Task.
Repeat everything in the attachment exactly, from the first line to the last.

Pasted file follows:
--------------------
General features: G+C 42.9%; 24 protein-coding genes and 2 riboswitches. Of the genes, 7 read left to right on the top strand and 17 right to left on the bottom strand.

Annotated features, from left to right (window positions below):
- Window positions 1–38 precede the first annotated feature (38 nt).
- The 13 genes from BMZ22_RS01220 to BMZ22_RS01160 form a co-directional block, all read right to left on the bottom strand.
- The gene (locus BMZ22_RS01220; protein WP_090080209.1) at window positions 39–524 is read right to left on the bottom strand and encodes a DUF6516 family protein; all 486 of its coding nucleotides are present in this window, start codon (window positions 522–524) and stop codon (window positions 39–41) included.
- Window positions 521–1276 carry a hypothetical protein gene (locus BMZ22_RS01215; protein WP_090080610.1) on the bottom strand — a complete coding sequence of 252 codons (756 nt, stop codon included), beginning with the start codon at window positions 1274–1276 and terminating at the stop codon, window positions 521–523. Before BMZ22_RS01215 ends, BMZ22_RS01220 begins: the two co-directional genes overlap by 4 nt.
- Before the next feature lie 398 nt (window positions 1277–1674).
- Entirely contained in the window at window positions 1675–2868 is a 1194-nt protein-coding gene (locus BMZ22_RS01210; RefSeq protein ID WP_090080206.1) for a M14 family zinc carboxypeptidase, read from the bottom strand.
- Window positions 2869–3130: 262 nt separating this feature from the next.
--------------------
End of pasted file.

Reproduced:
General features: G+C 42.9%; 24 protein-coding genes and 2 riboswitches. Of the genes, 7 read left to right on the top strand and 17 right to left on the bottom strand.

Annotated features, from left to right (window positions below):
- Window positions 1–38 precede the first annotated feature (38 nt).
- The 13 genes from BMZ22_RS01220 to BMZ22_RS01160 form a co-directional block, all read right to left on the bottom strand.
- The gene (locus BMZ22_RS01220; protein WP_090080209.1) at window positions 39–524 is read right to left on the bottom strand and encodes a DUF6516 family protein; all 486 of its coding nucleotides are present in this window, start codon (window positions 522–524) and stop codon (window positions 39–41) included.
- Window positions 521–1276 carry a hypothetical protein gene (locus BMZ22_RS01215; protein WP_090080610.1) on the bottom strand — a complete coding sequence of 252 codons (756 nt, stop codon included), beginning with the start codon at window positions 1274–1276 and terminating at the stop codon, window positions 521–523. Before BMZ22_RS01215 ends, BMZ22_RS01220 begins: the two co-directional genes overlap by 4 nt.
- Before the next feature lie 398 nt (window positions 1277–1674).
- Entirely contained in the window at window positions 1675–2868 is a 1194-nt protein-coding gene (locus BMZ22_RS01210; RefSeq protein ID WP_090080206.1) for a M14 family zinc carboxypeptidase, read from the bottom strand.
- Window positions 2869–3130: 262 nt separating this feature from the next.